Some of the best movies are the ones based on real life events. They certainly are among my favorites. Topping the list is one tilted “The Rookie.” It’s a story about baseball player, Jimmy Morris, played by Dennis Quaid. Jimmy Morris is an American, former professional baseball player known for his brief major league baseball career.
Jimmy’s dad was a career military man, so Jimmy spent his youth moving from town to town, which for a young kid can be a significant, grieving experience. Yet, when his dad became a Navy Recruiter, they settled in the south Texas town of Brownsville. Since Brownville High School did not have a baseball program, Jimmy joined the football team and excelled, helping the team win the state championship.
Through all the roadblocks, he never gave up on his dream of playing professional baseball, and in 1983 he signed with the Milwaukee Brewers during the amateur draft. After several attempts to break into professional baseball, he was unable to make anything of his baseball career. He retired, mostly as a result of several arm injuries and became a high school science teacher and baseball coach in Big Lake, Texas.
While coaching high school baseball, Jimmy promised his team he would again try out for Major League Baseball if the team won the District Championships.
Well, the team won the district championship, and true to his word, Jimmy went out in the spring of 1999, at the age of 36 for the tryouts of the Tampa Bay Devil Rays. By throwing a 98-mph fastball, he was again signed with the minor league team, and in September of 1999, Jimmy realized his lifelong dream of becoming a major league baseball player, pitching against the Texas Rangers.
While Jimmy’s baseball career was brief and mostly uneventful, he has released an autobiography “The Oldest Rookie,” and appears as a motivational speaker commanding a $10,000 to $15,000 speaker’s fee.
A Contrasting Life Story
What a contrast to the life story of another baseball player by the name of John Odom. John was also a baseball pitcher with a 90 mph fastball. John played for the, San Francisco Giants right out of college from 2003 until 2008 when the Giants decide to let him go.
John made and effort to sign with the Calgary Vipers of the Golden Baseball League, but due to a criminal record in his youth, Canada would not allow him into the country. The Vipers then traded Odom for a young player from the Laredo Broncos, but that young player refused to move to Canada. Once the deal fell through the Broncos offered the Vipers $1,000 for John, but since the Vipers policy was not to accept cash for trades, they instead settled on a trade for equipment.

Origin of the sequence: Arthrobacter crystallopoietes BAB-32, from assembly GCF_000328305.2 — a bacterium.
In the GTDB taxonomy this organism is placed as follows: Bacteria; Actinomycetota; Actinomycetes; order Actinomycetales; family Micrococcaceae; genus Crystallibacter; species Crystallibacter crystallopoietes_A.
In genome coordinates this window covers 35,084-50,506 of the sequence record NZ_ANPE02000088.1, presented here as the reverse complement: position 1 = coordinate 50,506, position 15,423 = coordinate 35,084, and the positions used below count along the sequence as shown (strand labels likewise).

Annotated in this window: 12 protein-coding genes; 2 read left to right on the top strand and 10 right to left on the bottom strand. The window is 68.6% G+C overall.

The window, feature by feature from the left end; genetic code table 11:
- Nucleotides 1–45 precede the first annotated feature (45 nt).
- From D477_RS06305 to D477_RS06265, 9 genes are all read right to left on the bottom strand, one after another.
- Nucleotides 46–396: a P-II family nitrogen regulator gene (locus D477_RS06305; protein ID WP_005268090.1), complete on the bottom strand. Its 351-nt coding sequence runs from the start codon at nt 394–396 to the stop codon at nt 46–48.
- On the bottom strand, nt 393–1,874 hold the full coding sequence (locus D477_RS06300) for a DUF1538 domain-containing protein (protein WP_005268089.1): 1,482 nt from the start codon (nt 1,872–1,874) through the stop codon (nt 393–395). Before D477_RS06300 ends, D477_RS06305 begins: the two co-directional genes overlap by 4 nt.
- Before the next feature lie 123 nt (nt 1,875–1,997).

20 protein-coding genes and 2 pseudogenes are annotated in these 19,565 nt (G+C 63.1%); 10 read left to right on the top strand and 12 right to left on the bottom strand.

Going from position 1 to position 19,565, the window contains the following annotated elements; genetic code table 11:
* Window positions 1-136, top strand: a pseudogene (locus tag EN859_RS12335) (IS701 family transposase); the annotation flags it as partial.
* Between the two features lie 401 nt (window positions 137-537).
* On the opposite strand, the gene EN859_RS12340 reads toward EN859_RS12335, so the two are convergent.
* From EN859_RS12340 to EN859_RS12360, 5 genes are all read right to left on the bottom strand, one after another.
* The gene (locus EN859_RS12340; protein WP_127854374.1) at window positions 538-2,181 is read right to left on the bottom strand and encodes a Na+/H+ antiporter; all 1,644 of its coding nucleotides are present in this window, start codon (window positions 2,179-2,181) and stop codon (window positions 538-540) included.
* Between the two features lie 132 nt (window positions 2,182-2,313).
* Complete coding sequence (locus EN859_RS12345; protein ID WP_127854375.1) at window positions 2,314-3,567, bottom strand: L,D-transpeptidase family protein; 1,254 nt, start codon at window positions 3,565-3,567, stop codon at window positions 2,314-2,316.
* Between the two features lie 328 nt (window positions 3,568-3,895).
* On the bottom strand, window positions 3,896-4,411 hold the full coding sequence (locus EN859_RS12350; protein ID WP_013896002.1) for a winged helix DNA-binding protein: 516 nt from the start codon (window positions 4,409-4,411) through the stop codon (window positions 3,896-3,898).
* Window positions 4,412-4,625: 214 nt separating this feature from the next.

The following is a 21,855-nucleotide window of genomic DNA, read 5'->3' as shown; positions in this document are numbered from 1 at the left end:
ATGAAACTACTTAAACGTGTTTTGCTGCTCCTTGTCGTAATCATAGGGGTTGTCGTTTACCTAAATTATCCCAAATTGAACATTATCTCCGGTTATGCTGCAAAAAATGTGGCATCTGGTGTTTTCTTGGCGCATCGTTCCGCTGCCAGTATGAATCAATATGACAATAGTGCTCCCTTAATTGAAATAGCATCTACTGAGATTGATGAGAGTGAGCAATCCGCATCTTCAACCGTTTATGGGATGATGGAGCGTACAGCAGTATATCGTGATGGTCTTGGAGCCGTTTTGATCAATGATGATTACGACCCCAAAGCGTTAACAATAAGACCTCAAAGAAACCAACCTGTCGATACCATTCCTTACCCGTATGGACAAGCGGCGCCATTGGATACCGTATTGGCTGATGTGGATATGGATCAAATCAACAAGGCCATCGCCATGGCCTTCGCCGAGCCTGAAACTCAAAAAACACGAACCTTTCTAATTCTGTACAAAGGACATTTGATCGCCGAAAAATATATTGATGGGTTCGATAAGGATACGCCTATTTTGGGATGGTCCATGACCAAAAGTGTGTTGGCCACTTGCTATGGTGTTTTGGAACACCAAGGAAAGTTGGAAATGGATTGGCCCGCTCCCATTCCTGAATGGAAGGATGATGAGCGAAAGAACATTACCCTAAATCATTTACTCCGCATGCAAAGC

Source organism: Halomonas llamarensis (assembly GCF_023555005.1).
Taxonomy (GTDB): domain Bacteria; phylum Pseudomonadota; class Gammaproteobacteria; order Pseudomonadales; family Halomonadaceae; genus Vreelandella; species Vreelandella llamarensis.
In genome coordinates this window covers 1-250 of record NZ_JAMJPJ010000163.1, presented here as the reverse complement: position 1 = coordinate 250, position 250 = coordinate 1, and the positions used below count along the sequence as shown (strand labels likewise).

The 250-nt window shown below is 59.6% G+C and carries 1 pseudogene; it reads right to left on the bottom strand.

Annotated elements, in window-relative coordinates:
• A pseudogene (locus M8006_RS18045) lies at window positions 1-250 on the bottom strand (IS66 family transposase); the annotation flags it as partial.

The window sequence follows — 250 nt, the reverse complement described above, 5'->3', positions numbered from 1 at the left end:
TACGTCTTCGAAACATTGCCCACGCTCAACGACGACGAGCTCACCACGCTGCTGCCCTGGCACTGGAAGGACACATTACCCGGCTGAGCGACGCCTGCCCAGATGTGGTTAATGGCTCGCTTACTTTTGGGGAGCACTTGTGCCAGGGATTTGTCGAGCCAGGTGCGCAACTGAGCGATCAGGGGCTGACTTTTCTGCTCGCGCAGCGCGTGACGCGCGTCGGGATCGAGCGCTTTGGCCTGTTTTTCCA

They traded 10 maple baseball bats in exchange for John Odom, which earned him the nickname “Bat Man.” When John arrive in Laredo to play for the Broncos, media bombarded him with questions about the trade for bats and he seemed to handle things pretty well at first.
However, when John took the field to pitch the announcer played the batman theme and the crowd made cat calls and chants that were thoughtless and hurtful. After just two games, John quit baseball, and just six months after he quit baseball, he ended his own life having turned to alcohol and drugs.
What will you do when life throws you a curve ball?
You and I will never be able to avoid difficult experiences from plowing through our lives, but it’s what we choose to do about the pain that will drive the outcome. It will depend on what tools you have to help you move on with your life no matter the circumstances
The Grief and Wellness Group can give you the tools to help you move beyond the loss and difficulties that you would never choose to experience. You owe it to yourself to discover a proven method of dealing with those difficult experiences you can’t avoid.
Give me a call today. There are new groups forming soon. Call Bob or Bobbie Rill at 520-668-5906. It’s a call that will change your life and improve your happiness.
Bob has 18 years of experience as an educator and administrator. As a Grief Recovery Specialist and Veteran, he delights in helping individuals move beyond the pain of loss.